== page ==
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Coleman v Harrow LBC
The Claimant and her children lived in temporary accommodation provided by the local authority under section 193(2) HA 1996. The authority accepted that the accommodation was not suitable as it did not meet the needs the Claimant’s severely disabled daughter, but said it was taking reasonable steps, including increasing the family’s allocations banding, in order to secure alternative accommodation. The specific needs of the family, it said, made it difficult to source suitable accommodation. In the meantime, it had offered what it considered to be reasonable temporary adaptations.
Ms Coleman’s child was non-verbal and had lifelong and complex developmental and mobility conditions. She needed specialist equipment to allow her to be transferred and to use the home safely, which the existing accommodation could not facilitate. She had therefore been without necessary adaptations for nearly a year. As a result, the Claimant had to lift the child manual and had suffered injuries as a result.
At an expedited hearing, the Court made a mandatory order. The Court considered that the time in which the family had been in unsuitable accommodation was far too long (they had lived there for nearly a year). The witness evidence from the authority fell short of showing it had done all it reasonably could and it had other powers it could use. The property was having a deleterious effect on the family. The temporary adaptations suggested by an occupational therapist were not realistic and did not mitigate against the unsuitability. The Court directed Harrow to secure suitable accommodation within 2 months, and pay Ms Colemans’s costs.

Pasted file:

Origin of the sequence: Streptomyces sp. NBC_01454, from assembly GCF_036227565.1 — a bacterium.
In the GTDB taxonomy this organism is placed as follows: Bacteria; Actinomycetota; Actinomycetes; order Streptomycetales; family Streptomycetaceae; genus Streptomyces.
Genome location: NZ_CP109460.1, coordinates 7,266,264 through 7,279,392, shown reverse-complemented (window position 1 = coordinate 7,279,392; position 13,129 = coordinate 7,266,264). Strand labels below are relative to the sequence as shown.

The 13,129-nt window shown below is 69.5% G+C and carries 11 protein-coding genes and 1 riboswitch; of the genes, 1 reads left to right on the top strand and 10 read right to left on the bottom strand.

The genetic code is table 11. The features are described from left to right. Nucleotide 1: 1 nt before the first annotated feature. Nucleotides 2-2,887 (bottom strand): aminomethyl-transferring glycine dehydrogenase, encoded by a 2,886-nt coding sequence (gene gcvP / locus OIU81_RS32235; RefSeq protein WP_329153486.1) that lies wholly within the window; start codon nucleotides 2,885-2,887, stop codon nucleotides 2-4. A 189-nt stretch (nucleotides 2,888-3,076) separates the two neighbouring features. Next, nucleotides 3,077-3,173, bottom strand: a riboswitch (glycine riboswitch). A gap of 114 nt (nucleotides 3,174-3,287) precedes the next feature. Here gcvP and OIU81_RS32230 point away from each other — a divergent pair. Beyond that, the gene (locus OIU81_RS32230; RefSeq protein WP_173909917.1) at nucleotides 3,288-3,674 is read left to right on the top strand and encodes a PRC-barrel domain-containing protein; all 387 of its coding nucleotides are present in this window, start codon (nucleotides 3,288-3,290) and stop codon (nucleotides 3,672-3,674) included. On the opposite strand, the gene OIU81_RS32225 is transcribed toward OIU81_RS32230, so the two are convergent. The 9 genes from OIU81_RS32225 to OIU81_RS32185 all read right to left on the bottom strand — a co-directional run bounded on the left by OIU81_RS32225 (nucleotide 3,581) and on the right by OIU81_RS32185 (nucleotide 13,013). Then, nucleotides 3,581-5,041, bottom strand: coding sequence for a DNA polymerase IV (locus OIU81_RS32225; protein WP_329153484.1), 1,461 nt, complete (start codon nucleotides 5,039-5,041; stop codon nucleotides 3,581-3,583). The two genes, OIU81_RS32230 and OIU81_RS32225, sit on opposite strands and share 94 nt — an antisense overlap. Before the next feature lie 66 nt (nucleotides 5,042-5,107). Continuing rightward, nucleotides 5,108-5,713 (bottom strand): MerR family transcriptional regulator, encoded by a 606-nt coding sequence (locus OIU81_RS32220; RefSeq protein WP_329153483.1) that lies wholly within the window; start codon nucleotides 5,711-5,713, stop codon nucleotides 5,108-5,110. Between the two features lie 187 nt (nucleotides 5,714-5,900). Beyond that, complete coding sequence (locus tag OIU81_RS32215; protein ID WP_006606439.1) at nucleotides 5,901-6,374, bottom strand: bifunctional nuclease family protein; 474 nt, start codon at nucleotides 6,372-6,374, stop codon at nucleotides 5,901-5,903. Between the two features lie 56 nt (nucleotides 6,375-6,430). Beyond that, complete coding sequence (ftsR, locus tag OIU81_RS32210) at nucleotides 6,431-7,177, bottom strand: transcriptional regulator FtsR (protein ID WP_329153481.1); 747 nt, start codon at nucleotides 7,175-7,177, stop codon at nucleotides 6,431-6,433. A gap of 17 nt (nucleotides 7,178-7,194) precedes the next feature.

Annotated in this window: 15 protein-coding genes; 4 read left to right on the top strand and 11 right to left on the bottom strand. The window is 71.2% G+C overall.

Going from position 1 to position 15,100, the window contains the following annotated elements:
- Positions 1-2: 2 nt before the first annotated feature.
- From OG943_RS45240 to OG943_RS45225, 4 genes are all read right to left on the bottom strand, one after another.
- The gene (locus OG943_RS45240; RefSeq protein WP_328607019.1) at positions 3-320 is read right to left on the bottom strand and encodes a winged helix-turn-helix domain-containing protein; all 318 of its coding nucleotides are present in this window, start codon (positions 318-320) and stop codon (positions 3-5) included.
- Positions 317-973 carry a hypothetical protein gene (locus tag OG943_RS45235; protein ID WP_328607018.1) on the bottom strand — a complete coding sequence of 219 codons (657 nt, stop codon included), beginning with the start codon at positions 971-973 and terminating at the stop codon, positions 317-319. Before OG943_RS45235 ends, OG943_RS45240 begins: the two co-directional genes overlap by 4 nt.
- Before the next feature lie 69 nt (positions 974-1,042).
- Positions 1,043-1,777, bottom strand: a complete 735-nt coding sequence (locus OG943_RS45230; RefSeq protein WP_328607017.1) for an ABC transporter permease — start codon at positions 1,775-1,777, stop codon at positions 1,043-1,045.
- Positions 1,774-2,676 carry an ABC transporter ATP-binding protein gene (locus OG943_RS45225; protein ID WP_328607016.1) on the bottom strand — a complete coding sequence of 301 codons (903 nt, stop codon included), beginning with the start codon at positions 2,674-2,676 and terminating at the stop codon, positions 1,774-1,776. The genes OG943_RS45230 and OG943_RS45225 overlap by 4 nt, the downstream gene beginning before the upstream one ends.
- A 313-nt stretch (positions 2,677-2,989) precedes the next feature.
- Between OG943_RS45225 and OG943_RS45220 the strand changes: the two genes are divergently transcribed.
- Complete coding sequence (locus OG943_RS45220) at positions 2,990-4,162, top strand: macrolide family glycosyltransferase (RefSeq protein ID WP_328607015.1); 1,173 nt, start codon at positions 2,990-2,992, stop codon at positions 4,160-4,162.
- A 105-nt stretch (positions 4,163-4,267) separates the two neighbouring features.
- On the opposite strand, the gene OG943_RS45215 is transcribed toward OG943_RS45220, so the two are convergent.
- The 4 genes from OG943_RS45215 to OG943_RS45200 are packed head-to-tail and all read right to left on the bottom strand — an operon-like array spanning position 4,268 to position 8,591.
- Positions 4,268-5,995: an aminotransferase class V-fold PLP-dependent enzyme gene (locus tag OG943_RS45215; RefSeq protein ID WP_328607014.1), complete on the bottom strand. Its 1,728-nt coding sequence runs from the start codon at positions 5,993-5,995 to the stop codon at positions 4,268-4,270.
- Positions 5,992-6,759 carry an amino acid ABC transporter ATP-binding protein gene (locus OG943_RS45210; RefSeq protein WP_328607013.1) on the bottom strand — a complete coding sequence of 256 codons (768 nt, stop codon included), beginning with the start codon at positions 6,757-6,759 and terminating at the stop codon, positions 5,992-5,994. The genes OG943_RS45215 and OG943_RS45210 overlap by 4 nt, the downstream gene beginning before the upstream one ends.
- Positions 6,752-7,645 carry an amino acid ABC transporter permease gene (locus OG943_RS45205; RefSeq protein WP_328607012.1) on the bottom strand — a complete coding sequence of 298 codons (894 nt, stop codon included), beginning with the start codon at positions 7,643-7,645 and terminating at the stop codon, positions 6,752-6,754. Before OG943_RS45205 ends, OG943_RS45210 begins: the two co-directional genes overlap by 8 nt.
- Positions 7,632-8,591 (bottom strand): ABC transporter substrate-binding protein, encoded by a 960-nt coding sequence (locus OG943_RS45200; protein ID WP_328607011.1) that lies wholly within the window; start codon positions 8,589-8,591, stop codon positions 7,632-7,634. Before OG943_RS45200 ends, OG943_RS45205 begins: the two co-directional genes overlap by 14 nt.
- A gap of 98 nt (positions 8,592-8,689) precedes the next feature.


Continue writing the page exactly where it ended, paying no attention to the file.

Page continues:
The case also raised issues over whether Harrow had acted in breach of the PSED or discriminated, and its failure to act consistently with its obligations under the Children Act 1980. However, the Court did not consider it necessary to deal with those in order to make the order.
Eleri & Martin were instructed by Radhika Shah, Solicitor, Harrow Law Centre.Back to Cases